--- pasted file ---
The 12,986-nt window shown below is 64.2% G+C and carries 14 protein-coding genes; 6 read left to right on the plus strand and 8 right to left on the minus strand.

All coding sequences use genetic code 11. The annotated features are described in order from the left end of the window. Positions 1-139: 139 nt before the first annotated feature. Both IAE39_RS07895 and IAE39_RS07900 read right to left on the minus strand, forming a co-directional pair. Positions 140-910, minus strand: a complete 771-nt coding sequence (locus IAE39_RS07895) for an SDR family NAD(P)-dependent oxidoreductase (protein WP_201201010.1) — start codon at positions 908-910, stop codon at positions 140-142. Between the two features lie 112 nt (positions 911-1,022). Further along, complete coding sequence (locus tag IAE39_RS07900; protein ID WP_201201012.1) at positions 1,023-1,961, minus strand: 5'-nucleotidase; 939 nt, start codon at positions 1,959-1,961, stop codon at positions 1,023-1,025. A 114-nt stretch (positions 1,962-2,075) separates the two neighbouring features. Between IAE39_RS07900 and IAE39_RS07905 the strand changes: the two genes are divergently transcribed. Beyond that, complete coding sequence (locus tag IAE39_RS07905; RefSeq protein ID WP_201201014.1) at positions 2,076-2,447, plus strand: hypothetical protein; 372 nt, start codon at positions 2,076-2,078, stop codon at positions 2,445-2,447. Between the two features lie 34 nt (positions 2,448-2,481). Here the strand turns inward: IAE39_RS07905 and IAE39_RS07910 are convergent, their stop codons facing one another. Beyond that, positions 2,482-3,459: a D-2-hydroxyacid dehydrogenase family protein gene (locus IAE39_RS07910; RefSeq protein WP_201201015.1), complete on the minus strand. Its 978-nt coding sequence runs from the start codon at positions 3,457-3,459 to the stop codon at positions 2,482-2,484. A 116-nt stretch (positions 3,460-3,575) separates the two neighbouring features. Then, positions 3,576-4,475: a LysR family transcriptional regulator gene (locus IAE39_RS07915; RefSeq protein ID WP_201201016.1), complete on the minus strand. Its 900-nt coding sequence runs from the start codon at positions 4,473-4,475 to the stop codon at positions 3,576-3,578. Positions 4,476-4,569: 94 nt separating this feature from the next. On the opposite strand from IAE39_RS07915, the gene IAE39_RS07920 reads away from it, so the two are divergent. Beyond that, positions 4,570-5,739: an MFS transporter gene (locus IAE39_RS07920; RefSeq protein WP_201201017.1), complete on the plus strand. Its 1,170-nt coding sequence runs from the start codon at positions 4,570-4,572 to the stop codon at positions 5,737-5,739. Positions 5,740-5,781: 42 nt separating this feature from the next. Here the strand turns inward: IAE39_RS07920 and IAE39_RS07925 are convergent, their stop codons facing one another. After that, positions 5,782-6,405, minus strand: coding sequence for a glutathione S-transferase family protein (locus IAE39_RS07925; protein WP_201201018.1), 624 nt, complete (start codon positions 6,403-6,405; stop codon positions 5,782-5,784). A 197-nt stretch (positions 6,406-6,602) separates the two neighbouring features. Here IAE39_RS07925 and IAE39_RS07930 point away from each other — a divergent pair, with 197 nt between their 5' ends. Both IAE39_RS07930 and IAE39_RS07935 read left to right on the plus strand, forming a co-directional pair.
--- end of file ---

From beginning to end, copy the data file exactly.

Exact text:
The 12,986-nt window shown below is 64.2% G+C and carries 14 protein-coding genes; 6 read left to right on the plus strand and 8 right to left on the minus strand.

All coding sequences use genetic code 11. The annotated features are described in order from the left end of the window. Positions 1-139: 139 nt before the first annotated feature. Both IAE39_RS07895 and IAE39_RS07900 read right to left on the minus strand, forming a co-directional pair. Positions 140-910, minus strand: a complete 771-nt coding sequence (locus IAE39_RS07895) for an SDR family NAD(P)-dependent oxidoreductase (protein WP_201201010.1) — start codon at positions 908-910, stop codon at positions 140-142. Between the two features lie 112 nt (positions 911-1,022). Further along, complete coding sequence (locus tag IAE39_RS07900; protein ID WP_201201012.1) at positions 1,023-1,961, minus strand: 5'-nucleotidase; 939 nt, start codon at positions 1,959-1,961, stop codon at positions 1,023-1,025. A 114-nt stretch (positions 1,962-2,075) separates the two neighbouring features. Between IAE39_RS07900 and IAE39_RS07905 the strand changes: the two genes are divergently transcribed. Beyond that, complete coding sequence (locus tag IAE39_RS07905; RefSeq protein ID WP_201201014.1) at positions 2,076-2,447, plus strand: hypothetical protein; 372 nt, start codon at positions 2,076-2,078, stop codon at positions 2,445-2,447. Between the two features lie 34 nt (positions 2,448-2,481). Here the strand turns inward: IAE39_RS07905 and IAE39_RS07910 are convergent, their stop codons facing one another. Beyond that, positions 2,482-3,459: a D-2-hydroxyacid dehydrogenase family protein gene (locus IAE39_RS07910; RefSeq protein WP_201201015.1), complete on the minus strand. Its 978-nt coding sequence runs from the start codon at positions 3,457-3,459 to the stop codon at positions 2,482-2,484. A 116-nt stretch (positions 3,460-3,575) separates the two neighbouring features. Then, positions 3,576-4,475: a LysR family transcriptional regulator gene (locus IAE39_RS07915; RefSeq protein ID WP_201201016.1), complete on the minus strand. Its 900-nt coding sequence runs from the start codon at positions 4,473-4,475 to the stop codon at positions 3,576-3,578. Positions 4,476-4,569: 94 nt separating this feature from the next. On the opposite strand from IAE39_RS07915, the gene IAE39_RS07920 reads away from it, so the two are divergent. Beyond that, positions 4,570-5,739: an MFS transporter gene (locus IAE39_RS07920; RefSeq protein WP_201201017.1), complete on the plus strand. Its 1,170-nt coding sequence runs from the start codon at positions 4,570-4,572 to the stop codon at positions 5,737-5,739. Positions 5,740-5,781: 42 nt separating this feature from the next. Here the strand turns inward: IAE39_RS07920 and IAE39_RS07925 are convergent, their stop codons facing one another. After that, positions 5,782-6,405, minus strand: coding sequence for a glutathione S-transferase family protein (locus IAE39_RS07925; protein WP_201201018.1), 624 nt, complete (start codon positions 6,403-6,405; stop codon positions 5,782-5,784). A 197-nt stretch (positions 6,406-6,602) separates the two neighbouring features. Here IAE39_RS07925 and IAE39_RS07930 point away from each other — a divergent pair, with 197 nt between their 5' ends. Both IAE39_RS07930 and IAE39_RS07935 read left to right on the plus strand, forming a co-directional pair.